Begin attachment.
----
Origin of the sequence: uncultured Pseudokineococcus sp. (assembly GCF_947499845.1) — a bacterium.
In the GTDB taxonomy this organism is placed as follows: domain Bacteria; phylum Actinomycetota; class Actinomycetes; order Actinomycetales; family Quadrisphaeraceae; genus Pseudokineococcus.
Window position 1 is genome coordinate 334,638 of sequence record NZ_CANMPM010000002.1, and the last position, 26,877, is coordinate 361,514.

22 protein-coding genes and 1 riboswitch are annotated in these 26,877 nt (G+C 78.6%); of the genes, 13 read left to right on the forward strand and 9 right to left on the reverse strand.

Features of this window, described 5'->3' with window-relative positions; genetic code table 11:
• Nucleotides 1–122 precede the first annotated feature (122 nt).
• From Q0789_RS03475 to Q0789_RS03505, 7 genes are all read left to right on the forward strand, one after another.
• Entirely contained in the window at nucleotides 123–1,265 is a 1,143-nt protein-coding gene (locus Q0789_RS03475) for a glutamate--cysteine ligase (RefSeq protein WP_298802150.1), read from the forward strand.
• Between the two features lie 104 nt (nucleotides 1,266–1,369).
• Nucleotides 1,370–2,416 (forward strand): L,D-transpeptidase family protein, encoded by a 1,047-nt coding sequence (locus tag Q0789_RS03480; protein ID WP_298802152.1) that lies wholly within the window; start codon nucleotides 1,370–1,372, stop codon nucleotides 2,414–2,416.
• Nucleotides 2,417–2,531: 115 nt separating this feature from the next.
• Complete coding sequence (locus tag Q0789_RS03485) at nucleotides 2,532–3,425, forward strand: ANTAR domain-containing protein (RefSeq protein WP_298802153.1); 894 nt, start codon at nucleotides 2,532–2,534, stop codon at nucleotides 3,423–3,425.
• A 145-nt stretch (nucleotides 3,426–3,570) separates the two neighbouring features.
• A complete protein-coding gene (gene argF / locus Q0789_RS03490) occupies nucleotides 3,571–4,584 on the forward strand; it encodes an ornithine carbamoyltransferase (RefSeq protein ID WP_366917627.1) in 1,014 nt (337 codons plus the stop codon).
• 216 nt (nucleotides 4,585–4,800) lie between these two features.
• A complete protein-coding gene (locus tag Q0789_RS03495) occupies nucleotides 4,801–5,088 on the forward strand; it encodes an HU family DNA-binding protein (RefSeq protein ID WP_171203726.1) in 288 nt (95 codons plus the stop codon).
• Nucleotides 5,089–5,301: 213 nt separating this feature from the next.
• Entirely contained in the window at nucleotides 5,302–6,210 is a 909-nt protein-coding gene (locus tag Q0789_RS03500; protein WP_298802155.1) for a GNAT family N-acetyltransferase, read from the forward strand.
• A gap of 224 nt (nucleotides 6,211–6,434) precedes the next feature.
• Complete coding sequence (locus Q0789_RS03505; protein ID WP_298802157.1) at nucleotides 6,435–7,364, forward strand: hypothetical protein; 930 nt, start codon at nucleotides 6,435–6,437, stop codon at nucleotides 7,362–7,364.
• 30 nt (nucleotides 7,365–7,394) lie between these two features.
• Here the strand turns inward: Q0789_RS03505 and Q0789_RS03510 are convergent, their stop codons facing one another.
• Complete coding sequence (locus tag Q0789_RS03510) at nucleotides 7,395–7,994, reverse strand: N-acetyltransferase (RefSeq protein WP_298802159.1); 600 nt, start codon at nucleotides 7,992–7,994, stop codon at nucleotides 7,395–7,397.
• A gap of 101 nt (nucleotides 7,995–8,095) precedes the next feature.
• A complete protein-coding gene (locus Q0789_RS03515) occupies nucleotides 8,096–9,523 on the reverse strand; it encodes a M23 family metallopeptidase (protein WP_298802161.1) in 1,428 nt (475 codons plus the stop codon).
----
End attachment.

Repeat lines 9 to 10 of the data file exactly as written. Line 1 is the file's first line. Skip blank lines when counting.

• Between the two features lie 104 nt (nucleotides 1,266–1,369).
• Nucleotides 1,370–2,416 (forward strand): L,D-transpeptidase family protein, encoded by a 1,047-nt coding sequence (locus tag Q0789_RS03480; protein ID WP_298802152.1) that lies wholly within the window; start codon nucleotides 1,370–1,372, stop codon nucleotides 2,414–2,416.